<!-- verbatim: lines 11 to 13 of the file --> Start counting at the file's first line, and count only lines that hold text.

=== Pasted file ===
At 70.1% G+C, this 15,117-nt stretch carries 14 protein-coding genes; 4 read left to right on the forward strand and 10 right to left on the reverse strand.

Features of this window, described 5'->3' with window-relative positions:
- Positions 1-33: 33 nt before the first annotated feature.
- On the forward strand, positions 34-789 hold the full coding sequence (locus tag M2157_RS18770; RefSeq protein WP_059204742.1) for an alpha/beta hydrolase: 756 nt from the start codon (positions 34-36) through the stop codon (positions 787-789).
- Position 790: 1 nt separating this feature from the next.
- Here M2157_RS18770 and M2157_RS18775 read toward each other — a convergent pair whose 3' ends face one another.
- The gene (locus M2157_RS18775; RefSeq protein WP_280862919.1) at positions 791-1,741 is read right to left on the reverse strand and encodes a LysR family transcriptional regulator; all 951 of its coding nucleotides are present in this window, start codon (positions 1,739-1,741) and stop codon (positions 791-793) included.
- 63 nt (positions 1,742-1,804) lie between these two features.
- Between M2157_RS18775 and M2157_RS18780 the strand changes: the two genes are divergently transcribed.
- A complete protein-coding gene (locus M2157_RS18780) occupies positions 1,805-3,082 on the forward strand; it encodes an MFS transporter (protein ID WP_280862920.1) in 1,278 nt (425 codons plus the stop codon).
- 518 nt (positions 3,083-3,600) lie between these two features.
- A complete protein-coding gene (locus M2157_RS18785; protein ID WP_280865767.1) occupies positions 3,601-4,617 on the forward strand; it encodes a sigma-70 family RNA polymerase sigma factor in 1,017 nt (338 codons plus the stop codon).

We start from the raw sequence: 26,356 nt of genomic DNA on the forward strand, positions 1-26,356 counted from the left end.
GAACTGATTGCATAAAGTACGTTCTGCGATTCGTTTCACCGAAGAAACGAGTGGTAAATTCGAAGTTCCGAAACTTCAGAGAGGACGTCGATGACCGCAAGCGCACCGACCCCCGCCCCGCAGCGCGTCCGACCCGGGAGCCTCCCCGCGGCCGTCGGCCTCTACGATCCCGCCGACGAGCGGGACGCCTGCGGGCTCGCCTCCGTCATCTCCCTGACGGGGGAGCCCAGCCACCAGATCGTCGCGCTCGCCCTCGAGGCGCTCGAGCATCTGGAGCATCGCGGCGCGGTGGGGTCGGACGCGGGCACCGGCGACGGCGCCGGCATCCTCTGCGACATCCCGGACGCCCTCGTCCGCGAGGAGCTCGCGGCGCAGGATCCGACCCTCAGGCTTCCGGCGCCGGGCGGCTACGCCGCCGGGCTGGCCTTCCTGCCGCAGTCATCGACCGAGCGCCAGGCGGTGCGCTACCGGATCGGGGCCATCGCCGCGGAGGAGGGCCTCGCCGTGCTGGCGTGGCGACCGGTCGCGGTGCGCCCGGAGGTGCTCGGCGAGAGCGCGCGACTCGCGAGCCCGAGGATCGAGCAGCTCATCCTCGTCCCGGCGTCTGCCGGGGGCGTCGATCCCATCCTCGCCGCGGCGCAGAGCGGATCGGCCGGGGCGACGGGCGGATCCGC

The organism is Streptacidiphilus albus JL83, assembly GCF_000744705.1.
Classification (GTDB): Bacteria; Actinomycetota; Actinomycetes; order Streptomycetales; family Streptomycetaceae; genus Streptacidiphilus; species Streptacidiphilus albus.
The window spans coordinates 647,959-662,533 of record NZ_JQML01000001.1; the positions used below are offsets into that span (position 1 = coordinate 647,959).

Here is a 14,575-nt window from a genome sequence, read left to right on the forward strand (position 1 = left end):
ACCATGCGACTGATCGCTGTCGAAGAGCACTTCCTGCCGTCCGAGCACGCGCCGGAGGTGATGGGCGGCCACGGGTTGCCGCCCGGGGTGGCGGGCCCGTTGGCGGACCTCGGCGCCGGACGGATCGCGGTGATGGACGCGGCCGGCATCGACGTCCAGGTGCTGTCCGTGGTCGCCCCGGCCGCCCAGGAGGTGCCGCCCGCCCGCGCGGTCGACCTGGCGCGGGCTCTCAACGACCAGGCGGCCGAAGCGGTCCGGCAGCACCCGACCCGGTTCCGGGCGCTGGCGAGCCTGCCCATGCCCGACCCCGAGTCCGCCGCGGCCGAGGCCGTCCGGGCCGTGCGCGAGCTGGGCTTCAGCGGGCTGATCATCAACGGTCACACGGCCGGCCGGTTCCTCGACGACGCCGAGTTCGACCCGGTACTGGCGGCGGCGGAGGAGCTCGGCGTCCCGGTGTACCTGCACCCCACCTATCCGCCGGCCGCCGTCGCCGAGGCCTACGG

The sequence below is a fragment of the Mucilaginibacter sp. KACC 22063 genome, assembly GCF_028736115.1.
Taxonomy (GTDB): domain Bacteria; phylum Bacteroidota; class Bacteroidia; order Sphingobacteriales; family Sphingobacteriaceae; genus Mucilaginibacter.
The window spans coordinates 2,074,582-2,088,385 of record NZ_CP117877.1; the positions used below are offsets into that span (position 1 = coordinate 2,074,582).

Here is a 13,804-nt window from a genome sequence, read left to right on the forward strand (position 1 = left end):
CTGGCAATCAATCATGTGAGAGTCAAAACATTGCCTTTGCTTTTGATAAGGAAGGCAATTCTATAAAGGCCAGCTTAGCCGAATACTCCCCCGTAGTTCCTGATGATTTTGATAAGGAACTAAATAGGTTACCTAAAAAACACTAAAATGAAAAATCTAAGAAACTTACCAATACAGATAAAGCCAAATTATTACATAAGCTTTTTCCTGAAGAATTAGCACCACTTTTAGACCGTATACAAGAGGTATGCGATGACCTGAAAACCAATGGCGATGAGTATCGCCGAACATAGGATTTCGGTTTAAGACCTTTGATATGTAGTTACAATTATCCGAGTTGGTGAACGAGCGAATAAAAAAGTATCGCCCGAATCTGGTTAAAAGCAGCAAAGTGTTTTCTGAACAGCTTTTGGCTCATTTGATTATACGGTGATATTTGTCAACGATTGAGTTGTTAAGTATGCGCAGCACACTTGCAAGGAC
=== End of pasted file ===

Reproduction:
- 518 nt (positions 3,083-3,600) lie between these two features.
- A complete protein-coding gene (locus M2157_RS18785; protein ID WP_280865767.1) occupies positions 3,601-4,617 on the forward strand; it encodes a sigma-70 family RNA polymerase sigma factor in 1,017 nt (338 codons plus the stop codon).

We start from the raw sequence: 26,356 nt of genomic DNA on the forward strand, positions 1-26,356 counted from the left end.